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State of Connecticut

State Flag | State Seal | State Nickname

State Flag: ( click here - for enlarged view)

On a field of azure blue is an ornamental white shield with three grapevines, each bearing three bunches of purple grapes. The states motto "He who Transplanted Sustains Us" is displayed on a white ribbon. The vines stand for the first settlements of English people who began to move from Massachusetts in the 1630's. These settlements were thought of as grapevines that had been transplanted.

State Seal:

The Connecticut State Seal has changed over the years, but it still has similarities to some of the older versions of the state’s seals. The original seal had 15 grapevines on it and the motto "Sustinet Qui Transtulit" (He Who Transplanted Still Sustains). That seal was carried over to this country from England in 1639. The words "Sigillum Coloniae Connecticensis" (Seal of the Connecticut Colony) were added as the seal underwent revisions in later years.

After the Revolutionary War, as Connecticut gained statehood, the legend was changed to "Sigillum Reipublicae Connecticutensis" (Seal of the State of Connecticut). The motto "Sustinet Qui Transtulit" remains the same as on the original. And some of those grape vines that were a prominent feature of the older seals made it to the current seal (three are on the present one).

State Nickname:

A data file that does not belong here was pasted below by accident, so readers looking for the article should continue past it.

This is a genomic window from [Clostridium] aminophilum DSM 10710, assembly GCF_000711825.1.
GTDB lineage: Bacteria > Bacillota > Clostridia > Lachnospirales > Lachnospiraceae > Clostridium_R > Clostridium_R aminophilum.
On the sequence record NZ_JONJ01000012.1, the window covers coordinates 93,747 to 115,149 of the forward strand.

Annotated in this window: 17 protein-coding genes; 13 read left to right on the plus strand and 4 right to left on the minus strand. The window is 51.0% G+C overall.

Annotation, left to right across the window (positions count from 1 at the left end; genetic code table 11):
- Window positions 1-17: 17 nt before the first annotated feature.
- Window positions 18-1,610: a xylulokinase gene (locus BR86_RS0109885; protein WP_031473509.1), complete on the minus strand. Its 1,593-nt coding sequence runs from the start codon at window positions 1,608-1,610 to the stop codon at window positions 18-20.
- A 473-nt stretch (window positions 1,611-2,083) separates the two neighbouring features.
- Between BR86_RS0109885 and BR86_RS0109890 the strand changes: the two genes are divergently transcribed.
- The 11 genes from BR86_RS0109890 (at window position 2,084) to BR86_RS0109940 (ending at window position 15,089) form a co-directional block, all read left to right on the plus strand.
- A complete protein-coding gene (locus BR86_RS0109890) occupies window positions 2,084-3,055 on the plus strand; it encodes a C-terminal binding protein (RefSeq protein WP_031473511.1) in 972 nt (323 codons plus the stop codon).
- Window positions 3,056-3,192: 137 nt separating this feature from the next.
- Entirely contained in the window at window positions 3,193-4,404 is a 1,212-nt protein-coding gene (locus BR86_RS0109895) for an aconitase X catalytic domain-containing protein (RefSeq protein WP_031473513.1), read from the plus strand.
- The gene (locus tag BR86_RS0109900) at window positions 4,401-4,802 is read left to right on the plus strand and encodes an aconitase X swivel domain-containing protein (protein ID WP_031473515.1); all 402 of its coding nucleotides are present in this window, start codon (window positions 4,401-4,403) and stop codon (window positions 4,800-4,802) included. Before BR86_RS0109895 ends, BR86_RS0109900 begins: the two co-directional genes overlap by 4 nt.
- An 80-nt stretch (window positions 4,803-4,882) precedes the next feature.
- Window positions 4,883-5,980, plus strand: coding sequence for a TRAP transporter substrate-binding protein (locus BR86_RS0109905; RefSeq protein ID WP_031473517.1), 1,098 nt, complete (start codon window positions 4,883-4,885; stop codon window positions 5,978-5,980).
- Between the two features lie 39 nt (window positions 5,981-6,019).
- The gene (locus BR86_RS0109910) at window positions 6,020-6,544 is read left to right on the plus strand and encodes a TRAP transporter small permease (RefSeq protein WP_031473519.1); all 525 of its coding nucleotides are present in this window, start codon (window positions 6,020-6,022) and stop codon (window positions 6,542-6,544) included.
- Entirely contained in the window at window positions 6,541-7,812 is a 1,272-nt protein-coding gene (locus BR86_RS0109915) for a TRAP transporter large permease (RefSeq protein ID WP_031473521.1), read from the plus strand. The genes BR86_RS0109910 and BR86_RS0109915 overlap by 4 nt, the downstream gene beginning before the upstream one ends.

Connecticut was designated the "Constitution State" by the General Assembly in 1959. As early as the 19th Century, John Fiske, a popular historian from Connecticut, made the claim that the Fundamental Orders of 1638/39 were the first written constitution in history. Some contemporary historians dispute Fiske's analysis. However, Simeon E. Baldwin, a former Chief Justice of the Connecticut Supreme Court, defended Fiske's view of the Fundamental Orders in Osborn's History of Connecticut in Monographic Form by stating that "never had a company of men deliberately met to frame a social compact for immediate use, constituting a new and independent commonwealth, with definite officers, executive and legislative, and prescribed rules and modes of government, until the first planters of Connecticut came together for their great work on January 14th, 1638-9." The text of the Fundamental Orders is reproduced in Section I of this volume and the original is on permanent display at the Museum of Connecticut History at the State Library. Connecticut has also been known as the "Nutmeg State", the "Provisions State", and the "Land of Steady Habits".

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